Vibrant yellow, orange, white, and blue designs were painted on the pedestrian crosswalk to Omar Park in Panama Pacifico. The designs were inspired by Venezuelan artist Carlos Cruz-Diez to help promote the arts and commemorate the 2013 summer Festival Abierto (Open Festival). Cruz-Diez, a kinetic and optical painter, is renowned for transforming cosmopolitan venues in Miami, Rio de Janeiro, and Paris into artistic spaces. Panama Pacifico is an emerging master-planned community on the less developed side of the canal. Image courtesy of Panama Pacifico.
Pappa Pizza, a popular Panama cafe and bakery, is located in the Town Center of the quiet neighborhood of Panama Pacifico. After a slice of pizza, order a take-out coffee (and perhaps a pastry) and stroll the tree-lined boulevards to explore one of the newest master-planned communities of Panama City. Image courtesy of Panama Pacifico.
Where to stay in Panama City? Casco Viejo, the old district, is the edgy, cool area where the creative restaurants, historic squares and native markets convene. Tattered neglect is rapidly giving way to tasteful renovations and vibrant renewal. Think of photos of Havana, Cuba’s crumbling colonial manses of faded glory. Picture heavy stone buildings with missing roofs and woody weeds rising to the sky. In Casco Viejo, trash-strewn shells are being revived with polished wood and buffed ironwork, with sparkling lights, sophisticated foods, music and goods. We stayed in Casa del Horno, a boutique hotel in a refurbished bakery. An Italian designer couple exposed the brick walls, created apartment suites with balconies and iPod speaker-decked sitting rooms. Breakfast is delivered on a beautiful tray by a smiling gracious concierge. It’s a lovely little place just steps away from historic churches, squares and the Presidential Palace. (And yes, I should have straightened the bed).
The Panama Canal, an early 20th-century industrial marvel, continues to amaze engineering, construction, history, and maritime buffs. An expansion to double its capacity is in progress and slated for completion in 2015. The upper deck of the Miraflores Locks Visitor Center, on the Panama City side, offers views of massive cargo ships being raised and lowered (depending on the direction) through the giant lock gates.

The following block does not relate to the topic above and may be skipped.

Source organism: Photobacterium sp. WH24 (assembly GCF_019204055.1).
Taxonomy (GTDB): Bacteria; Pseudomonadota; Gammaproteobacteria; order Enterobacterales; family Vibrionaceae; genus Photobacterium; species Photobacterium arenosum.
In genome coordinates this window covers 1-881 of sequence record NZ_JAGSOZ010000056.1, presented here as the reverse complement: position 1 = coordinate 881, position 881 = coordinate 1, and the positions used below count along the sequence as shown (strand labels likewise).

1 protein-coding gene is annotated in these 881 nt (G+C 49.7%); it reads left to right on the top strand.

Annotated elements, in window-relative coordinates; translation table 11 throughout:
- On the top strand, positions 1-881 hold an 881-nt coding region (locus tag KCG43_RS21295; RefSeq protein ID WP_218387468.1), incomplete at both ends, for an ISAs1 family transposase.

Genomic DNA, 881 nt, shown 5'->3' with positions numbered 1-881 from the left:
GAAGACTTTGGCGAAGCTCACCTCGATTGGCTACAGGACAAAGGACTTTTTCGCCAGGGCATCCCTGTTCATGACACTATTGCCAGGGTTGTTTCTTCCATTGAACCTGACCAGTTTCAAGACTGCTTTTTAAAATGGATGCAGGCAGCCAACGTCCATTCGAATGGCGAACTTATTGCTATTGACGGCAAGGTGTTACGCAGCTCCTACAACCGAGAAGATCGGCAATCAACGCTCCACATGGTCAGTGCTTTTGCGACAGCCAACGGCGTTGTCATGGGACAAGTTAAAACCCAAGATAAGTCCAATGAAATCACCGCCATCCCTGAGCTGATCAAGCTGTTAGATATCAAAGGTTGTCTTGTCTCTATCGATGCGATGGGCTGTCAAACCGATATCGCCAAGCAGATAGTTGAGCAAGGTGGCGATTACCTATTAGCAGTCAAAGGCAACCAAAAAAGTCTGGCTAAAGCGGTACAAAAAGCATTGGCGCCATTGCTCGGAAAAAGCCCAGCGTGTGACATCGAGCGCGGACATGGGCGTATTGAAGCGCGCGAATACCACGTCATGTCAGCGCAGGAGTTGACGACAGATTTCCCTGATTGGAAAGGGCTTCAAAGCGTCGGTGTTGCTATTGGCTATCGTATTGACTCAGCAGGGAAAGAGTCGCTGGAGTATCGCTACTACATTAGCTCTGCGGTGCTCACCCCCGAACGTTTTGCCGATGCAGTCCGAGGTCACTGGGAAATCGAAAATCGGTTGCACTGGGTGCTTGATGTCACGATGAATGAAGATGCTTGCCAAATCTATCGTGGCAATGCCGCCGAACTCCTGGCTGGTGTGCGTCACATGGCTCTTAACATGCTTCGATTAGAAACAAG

Casco Viejo is a UNESCO site located in Panama City, Panama. We stayed in the quarter at Las Clementinas (www.lasclementinas.com), a really lovely and comfortable hotel with an amazing rooftop patio and view of downtown. Casco is a great mix of locals and visitors. As we enjoyed the sun on the balcony of the hotel, we could see the locals gather down below on the sidewalk to play an informal game of bingo. Casco is in the process of being revitalized but it still has the old colonial feel and is a great spot for unique restaurants and nightlife.
Walking the narrow, cobbled streets of Casco Viejo—Panama City’s colonial quarter—is, these days, like exploring a vibrant art gallery. The neighborhood has suffered a bad reputation as dangerous since it became inhabited by undesirables after the 1989 invasion flattened it and chased out most legitimate residents. But significant investments in restoration and security in recent years have transformed Casco into a safe, charming, and hip enclave of quiet shops and coffee houses on the historical plazas, and local artists are responding and adding to the beautification effort. With all the reconstruction underway, construction sites abound, and scaffolding and safety walls are bedecked with humorous paintings of voluptuous dancing ladies. Trashcans are all painted with bright patterns and scenes. And on Avenida A between Plaza Herrera and the Iglesia San Jose, muralist Rolo de Sedas has adorned the wooden shutters on the street-level windows with his coquettish series “Mamis, Panamá Siempre Verde,” the Mamas of an Evergreen Panama. Each window frames a face of a different color, with different features, all within the spectrum of “typical Panameñas.” These ladies were painted after the dramatic 2011 protests against copper mining in Panama, and serve to remind us that Panama’s “green heart” is an environment that we should love and care for like a mother.
So many stylish restaurants are popping up on the gourmet scene in the old quarter, and Veggie Moon is a fairly new one with quite a following. The decor of white chairs and tables against a backdrop of stone walls creates an inviting setting for a meal of healthy and beautifully presented dishes. The creative pasta, seafood, vegetarian, and vegan dishes featuring seasonal and local produce will take you on a gastronomic journey, from starters like lentil soup to the entrees of risotto and shrimp salad to desserts such as creme brûlée. Champagne complements the courses. Image courtesy of Veggie Moon.
Avenida Central is a lively street outside Casco Viejo, full of discount clothing stores, cafes, restaurants, and food carts. Many of the businesses feature hand-painted signs, which add to the festive atmosphere of the street.